It’s no secret that the taper is one of the most difficult aspects of competitive swimming. Training all year for the big competitions always comes down to this challenge. You may be cutting down on the mileage, but now the speed takes over. While some swimmers look forward to this part of the training program, there are some who absolutely dread it. So, how do you survive the struggle that comes with the uncertainty of the taper?
#1: Taper Journals Help. Many competitive swimmers will keep a taper journal. This is a place where they record their experiences while swimming as fast as they can for small amounts of time. There will be ups and downs in speed and also in the psychological reactions to those speeds. Anxieties often build up during the time and it is easy to get caught up in them. With a taper journal, you can record what it going on in your body and mind and learn from the experience.
#2: Respect the Aches & Pains. It is a good idea to understand that the way you feel during the taper will change from day to day and moment to moment. This can become frustrating, but knowing that the body is constantly changing will keep your sanity in check. There will be muscle tension and occasional issues with your body that did not pop up during the rigors of the regular training schedules. As long as the pains are not excessive and keeping you from swimming, you shouldn’t worry much about them. Using your taper journal will let you see how quickly those sensations disappear. The body will not feel perfect during the taper. It just won’t. So don’t become anxious about the small issues you might experience. Remember that swimming at full speed is a workout in itself, so it is expected that your muscles will respond.
#3: Recognize the Challenges. Tapering is tough. And, as you are working on your speed, you might want to make a few little tweaks to the training that you just completed. It is best to avoid this. You have trained and the odds are good that you trained well. There is no reason to swim an exorbitant amount of miles to make a change to something you notice in your taper. This time in your training program is meant to let your muscles calm down a bit so you can go all out while you race. If you need to see how many miles you have really covered in your training, go ahead and do the math. Once you see how much you have covered in the pool, you will realize that you do not need to swim any more miles.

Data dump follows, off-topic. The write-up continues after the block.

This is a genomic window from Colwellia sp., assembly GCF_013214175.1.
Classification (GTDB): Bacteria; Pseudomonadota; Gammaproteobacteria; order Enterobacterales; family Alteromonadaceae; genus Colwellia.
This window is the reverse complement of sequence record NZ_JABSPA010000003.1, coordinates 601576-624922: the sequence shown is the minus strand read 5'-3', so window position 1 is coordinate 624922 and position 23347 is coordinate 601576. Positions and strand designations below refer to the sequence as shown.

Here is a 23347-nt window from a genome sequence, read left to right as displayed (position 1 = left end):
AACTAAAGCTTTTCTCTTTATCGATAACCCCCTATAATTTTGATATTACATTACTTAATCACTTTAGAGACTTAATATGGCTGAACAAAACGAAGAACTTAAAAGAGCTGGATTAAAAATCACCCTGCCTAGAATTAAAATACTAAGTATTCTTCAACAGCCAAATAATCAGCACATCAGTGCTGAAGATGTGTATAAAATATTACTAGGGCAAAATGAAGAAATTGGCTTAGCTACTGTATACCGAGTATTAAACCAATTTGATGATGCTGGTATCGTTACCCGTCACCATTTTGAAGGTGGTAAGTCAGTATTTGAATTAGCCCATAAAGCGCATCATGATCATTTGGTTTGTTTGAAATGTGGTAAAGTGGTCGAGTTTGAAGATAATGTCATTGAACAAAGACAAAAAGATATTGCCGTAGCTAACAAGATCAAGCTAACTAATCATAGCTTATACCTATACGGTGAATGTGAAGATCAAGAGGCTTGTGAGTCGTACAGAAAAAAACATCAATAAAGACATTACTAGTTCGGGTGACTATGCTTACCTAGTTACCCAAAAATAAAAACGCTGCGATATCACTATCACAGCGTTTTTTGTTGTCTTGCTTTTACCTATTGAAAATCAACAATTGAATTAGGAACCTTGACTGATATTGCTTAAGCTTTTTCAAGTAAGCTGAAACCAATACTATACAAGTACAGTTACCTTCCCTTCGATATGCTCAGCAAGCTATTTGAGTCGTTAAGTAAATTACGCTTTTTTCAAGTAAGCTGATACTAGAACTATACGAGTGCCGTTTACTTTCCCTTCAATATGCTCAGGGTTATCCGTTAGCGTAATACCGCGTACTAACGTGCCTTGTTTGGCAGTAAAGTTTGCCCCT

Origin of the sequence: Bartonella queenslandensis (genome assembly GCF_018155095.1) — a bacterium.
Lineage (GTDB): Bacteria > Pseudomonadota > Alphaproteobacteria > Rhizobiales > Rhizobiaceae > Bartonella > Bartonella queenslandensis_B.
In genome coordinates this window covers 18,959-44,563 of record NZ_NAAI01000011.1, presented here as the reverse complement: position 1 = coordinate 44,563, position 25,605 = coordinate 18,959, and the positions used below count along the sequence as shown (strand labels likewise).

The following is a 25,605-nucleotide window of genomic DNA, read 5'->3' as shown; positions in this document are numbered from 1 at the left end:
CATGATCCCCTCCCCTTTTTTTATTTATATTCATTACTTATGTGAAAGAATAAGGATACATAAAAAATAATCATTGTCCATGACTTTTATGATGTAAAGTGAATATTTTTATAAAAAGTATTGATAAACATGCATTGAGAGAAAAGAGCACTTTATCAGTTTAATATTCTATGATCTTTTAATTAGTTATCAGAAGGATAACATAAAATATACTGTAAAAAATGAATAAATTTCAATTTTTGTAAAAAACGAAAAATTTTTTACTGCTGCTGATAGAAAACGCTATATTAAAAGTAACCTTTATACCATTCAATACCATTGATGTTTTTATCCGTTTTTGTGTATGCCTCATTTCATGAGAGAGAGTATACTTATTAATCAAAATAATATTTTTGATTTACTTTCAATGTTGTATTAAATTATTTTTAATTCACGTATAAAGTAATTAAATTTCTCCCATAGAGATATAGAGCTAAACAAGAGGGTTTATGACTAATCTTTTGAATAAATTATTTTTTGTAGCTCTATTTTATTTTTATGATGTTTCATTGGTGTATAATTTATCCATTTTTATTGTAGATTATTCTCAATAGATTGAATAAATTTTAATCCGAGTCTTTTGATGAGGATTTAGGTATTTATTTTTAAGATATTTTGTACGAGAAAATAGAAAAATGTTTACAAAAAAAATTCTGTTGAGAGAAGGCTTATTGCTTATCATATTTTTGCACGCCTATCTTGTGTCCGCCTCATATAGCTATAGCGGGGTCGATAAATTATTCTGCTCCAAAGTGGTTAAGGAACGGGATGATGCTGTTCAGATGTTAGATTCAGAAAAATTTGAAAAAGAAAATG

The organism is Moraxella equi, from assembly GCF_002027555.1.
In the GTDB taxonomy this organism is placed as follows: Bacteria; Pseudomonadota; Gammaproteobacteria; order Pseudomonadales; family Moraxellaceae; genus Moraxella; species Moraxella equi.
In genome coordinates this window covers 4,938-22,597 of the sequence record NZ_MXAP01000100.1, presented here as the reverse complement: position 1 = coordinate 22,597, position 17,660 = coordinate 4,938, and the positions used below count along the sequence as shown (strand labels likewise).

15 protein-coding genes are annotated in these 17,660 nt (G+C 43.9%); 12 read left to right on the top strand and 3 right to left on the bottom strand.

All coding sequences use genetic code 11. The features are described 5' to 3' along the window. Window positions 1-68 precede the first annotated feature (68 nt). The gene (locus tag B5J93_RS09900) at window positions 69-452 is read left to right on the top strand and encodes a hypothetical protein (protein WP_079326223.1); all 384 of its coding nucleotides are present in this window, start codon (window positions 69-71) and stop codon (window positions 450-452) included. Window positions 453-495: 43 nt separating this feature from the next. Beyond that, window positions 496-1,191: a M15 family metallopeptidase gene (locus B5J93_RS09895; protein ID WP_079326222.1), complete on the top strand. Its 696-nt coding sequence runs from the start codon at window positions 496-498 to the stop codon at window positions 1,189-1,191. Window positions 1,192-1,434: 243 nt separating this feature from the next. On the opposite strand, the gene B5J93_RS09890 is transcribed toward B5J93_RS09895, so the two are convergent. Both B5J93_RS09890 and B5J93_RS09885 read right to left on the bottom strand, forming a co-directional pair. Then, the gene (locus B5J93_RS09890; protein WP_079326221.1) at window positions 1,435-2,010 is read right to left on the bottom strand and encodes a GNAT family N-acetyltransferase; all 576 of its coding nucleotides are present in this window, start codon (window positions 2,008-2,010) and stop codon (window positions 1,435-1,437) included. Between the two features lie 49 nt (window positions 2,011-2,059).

#4: Trust Your Coach. If this is the first time that you have tapered, then you may not realize that there is a tapering plan in place. It is best that you do not stray from it. If this is not your first time tapering, then you know that there will be moments when you want to stray from the course that your coach has set. No matter what, do what your coach says. Do not convince yourself otherwise. Your coach has a reason for creating the taper at just the right time. If you are doubting the reasoning, it is a perfect time to talk to your coach so you can be reassured that what it going on is the best thing for you right now. You should trust everything that you have completed, because your times in your races will show the hard work that you have completed. If you feel exhausted, it is perfectly ok. Your body will recover. If you feel excessively energized, remember that your body will get back to homeostasis. The extremes will stop and you will be ready.
It is important to remember that the taper is part of every normal training schedule. It is vital that you trust what is happening, despite the way you feel. Your body will be ready to swim as fast as possible so you can win.